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Descartes on Clarity and Reasons for Judgement and Doubt

Department Colloquium: Elliot Paul (Queen's University)
Friday, February 17, 2023
3:00-5:00 PM
3222 AH Angell Hall Map
Title: Descartes on Clarity and Reasons for Judgement and Doubt

Abstract: Commentators increasingly recognize that, for Descartes, when you perceive something clearly and distinctly, you thereby have a normative reason (not just a psychological compulsion) to judge it to be true. They haven’t been able to explain why, however, because they haven’t identified what clear and distinct perception is. I argue that distinctness is just the highest degree of clarity – complete clarity – and that clarity is presentationality, i.e. the phenomenal quality you experience when something is presented to you as true. Anticipating a current view called Presentationalism, Descartes holds that presentationality (clarity) provides reason for judgment: when you perceive p clearly, you thereby have reason to judge that p is true, precisely because p is presented to you as true. Today’s Presentationalists posit only defeasible reasons for judgement – ones that can be defeated by reasons for doubt. Descartes is bolder in asserting that the highest degree of clarity – complete clarity – provides indefeasible reasons for judgment – ones that preclude any possible reason for doubt. Why? The answer, I argue, flows from a unified account wherein all epistemic reasons – reasons for assent and reasons for doubt – arise from clarity.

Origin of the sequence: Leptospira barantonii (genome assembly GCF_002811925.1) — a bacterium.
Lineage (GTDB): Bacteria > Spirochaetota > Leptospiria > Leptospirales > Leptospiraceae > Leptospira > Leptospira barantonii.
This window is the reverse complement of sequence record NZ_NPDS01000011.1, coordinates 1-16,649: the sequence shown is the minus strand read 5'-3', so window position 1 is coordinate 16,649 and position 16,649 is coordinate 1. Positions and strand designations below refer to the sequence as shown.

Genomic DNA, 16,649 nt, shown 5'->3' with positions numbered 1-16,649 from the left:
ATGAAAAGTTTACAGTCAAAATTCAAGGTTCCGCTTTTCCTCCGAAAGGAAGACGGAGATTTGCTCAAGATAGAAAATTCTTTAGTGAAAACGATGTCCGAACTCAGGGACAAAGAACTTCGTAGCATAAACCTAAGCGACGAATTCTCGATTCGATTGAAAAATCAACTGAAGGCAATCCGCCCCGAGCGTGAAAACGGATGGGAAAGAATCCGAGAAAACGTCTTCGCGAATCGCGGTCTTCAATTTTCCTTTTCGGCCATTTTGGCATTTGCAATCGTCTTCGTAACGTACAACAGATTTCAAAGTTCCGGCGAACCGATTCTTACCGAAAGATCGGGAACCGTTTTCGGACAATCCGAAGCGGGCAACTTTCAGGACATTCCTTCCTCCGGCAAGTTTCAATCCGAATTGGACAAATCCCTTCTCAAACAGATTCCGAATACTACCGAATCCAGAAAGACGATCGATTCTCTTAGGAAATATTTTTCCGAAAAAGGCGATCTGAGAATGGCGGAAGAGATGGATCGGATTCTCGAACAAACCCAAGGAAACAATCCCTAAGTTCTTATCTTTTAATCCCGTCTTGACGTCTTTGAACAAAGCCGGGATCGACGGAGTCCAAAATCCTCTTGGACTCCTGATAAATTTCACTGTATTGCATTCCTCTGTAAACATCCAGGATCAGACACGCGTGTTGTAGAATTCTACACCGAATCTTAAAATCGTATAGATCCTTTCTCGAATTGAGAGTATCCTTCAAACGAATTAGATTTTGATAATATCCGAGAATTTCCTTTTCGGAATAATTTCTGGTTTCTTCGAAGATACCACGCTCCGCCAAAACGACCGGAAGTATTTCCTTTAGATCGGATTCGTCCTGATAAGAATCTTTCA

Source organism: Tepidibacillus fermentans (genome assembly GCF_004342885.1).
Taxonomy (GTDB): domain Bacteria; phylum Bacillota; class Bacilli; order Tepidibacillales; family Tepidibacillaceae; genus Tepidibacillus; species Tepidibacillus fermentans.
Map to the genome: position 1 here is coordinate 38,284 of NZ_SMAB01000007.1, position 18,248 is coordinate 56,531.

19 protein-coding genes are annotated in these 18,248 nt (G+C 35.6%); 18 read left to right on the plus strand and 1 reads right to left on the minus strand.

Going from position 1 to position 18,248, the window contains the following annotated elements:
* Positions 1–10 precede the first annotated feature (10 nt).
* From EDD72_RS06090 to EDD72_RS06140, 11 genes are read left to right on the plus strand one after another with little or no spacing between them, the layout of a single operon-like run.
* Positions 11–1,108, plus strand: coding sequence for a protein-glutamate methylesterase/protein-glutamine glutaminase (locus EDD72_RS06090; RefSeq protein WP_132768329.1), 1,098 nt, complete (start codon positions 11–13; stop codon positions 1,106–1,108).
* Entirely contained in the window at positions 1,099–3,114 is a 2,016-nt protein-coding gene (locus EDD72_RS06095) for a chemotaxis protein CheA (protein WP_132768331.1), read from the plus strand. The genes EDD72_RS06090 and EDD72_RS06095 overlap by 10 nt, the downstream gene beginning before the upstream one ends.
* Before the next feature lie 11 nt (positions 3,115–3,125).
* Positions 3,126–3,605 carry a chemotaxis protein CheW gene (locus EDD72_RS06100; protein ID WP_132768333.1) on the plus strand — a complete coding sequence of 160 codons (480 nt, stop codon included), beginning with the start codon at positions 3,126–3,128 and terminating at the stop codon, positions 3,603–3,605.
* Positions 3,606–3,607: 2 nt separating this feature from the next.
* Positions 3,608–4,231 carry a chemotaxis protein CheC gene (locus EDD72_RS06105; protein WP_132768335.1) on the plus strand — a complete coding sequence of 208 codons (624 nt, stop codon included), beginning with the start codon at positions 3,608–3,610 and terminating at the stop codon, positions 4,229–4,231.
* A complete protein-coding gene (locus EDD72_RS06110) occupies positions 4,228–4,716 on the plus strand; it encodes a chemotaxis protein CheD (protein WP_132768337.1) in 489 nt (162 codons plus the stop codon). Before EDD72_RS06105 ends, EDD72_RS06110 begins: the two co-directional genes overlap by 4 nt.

Building: Angell Hall
Event Type: Lecture / Discussion
Tags: Philosophy
Source: Happening @ Michigan from Department of Philosophy